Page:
For any collection X of subsets of S there is a smallest a-algebra S such that
    S D X; namely the intersection of all a-algebras S of subsets of S for which X C S.
    Definition 2.1.9. A set of reals B is Borel if it belongs to the smallest a-algebra B
    of sets of reals that contains all open sets.
    2.2 The Property of Baire
    Let us call a set A C 2“ nowhere dense if the complement of A contains a
    dense open set. Note that A is nowhere dense just in case that for every non empty
    open set G, there is a nonempty open set H C G such that A fl H = 0. A set A is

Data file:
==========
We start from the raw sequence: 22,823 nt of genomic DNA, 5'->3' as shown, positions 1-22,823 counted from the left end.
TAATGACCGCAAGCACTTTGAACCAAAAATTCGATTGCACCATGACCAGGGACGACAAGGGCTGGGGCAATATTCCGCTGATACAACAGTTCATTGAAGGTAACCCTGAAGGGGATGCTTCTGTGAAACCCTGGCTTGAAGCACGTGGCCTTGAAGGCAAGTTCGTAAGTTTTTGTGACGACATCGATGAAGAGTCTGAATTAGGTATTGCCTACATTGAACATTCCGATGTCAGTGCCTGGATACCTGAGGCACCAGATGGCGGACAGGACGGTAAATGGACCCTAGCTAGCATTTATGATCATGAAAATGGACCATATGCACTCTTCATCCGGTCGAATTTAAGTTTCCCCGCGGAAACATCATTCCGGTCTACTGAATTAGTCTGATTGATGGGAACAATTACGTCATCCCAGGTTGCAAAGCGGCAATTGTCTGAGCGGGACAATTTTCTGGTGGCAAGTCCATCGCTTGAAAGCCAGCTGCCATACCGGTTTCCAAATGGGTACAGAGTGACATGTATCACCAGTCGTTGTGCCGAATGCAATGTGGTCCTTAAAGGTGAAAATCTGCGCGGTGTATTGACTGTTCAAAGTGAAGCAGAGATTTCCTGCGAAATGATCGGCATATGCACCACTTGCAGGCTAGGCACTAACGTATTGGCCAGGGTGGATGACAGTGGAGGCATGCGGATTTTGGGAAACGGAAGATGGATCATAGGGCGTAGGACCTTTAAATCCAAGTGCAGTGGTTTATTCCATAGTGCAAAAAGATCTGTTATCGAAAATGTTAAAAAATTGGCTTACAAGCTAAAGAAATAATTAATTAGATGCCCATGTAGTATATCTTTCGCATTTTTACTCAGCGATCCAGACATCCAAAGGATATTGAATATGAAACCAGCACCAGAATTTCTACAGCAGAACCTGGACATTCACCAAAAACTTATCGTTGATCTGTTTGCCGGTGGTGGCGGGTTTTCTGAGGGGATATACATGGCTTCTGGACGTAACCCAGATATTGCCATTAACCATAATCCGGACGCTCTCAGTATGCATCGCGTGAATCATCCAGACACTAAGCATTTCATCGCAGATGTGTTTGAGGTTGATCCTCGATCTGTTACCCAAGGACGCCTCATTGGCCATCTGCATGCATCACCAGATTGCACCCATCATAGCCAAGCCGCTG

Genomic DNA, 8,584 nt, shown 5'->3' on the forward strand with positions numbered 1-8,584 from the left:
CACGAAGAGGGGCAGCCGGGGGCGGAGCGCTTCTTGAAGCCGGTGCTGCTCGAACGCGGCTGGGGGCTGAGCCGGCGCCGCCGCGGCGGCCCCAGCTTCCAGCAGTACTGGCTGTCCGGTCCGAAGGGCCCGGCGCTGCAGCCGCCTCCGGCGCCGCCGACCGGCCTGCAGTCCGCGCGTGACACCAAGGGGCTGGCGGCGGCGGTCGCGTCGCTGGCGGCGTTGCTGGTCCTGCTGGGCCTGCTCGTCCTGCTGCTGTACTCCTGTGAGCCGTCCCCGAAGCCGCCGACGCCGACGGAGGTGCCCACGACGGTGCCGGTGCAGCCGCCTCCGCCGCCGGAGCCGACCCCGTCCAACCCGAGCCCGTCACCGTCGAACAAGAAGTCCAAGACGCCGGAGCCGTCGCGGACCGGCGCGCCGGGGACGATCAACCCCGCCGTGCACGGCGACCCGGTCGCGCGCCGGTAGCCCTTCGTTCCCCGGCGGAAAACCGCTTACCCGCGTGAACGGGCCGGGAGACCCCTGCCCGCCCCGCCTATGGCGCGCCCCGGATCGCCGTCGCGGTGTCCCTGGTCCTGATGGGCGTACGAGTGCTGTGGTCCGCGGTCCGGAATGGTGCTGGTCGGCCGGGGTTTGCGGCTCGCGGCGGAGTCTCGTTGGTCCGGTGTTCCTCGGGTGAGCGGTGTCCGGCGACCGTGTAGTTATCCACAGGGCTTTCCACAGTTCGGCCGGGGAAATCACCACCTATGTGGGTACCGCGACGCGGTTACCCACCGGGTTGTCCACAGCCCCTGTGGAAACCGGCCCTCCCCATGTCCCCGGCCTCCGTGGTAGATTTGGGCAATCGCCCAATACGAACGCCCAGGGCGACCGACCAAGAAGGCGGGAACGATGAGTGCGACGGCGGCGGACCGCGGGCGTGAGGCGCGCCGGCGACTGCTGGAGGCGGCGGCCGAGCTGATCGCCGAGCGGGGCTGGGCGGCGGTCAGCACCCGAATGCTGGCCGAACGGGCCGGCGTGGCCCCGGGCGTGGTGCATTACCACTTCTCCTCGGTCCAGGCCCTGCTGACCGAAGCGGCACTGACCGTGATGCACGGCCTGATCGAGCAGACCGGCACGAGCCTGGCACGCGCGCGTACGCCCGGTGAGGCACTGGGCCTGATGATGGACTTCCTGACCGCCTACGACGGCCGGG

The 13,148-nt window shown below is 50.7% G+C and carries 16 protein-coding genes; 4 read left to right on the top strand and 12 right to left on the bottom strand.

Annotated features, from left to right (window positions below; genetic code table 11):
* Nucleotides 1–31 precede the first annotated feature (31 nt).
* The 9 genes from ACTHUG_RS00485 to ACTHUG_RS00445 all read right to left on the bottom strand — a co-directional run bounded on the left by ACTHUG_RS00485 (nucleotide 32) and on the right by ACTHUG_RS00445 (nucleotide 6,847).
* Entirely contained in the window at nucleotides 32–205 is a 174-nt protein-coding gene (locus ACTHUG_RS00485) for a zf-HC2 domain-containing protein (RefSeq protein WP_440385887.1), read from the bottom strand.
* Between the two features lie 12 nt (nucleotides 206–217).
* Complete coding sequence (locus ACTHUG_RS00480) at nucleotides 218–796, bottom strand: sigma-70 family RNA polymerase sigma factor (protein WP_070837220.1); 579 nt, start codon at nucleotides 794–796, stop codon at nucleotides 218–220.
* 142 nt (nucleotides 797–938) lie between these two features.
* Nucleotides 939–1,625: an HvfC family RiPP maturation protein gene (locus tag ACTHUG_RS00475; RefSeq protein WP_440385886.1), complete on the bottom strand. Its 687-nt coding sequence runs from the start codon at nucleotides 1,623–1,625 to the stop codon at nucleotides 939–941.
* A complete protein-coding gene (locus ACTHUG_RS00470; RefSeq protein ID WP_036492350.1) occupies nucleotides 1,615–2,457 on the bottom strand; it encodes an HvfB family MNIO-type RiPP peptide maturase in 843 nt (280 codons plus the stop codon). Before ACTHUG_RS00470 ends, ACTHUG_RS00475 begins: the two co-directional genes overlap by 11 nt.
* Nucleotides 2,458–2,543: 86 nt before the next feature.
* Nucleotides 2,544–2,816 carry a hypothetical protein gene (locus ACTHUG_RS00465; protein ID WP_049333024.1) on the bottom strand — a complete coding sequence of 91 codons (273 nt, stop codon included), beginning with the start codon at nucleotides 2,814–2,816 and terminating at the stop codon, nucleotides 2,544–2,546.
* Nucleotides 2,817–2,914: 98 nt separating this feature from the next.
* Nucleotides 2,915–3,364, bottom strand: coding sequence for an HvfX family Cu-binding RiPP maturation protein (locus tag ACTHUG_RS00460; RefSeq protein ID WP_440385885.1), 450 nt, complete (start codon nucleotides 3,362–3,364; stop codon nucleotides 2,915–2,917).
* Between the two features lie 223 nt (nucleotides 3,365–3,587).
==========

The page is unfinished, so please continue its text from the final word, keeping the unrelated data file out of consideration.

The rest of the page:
nowhere dense if and only if its closure A is nowhere dense.
    A set A C 2W is meager if A is the union of countably many nowhere dense
    sets.
    Definition 2.2.1. A set A has the Baire property if there exists an open set G such
    that AAG = {A \ G) U (G \ A) is meager.
    Clearly, every meager set has the Baire property. Note that if G is open, then
    G\G is nowhere dense. Hence if AAG is meager then (2U \ A) A(2W \ G) = AAG is
    meager, and it follows that the complement of a set with the Baire property also has

    6
    the Baire property. It is also easy to see that the union of countably many sets with
    the Baire property has the Baire property and we have:
    Lemma 2.2.2. The sets having the Baire property form a a-algebra; hence every
    Borel set has the Baire property.
    2.3 The space 2u
    Let u} be the set of all natural numbers. The space 2U is the set of all infinite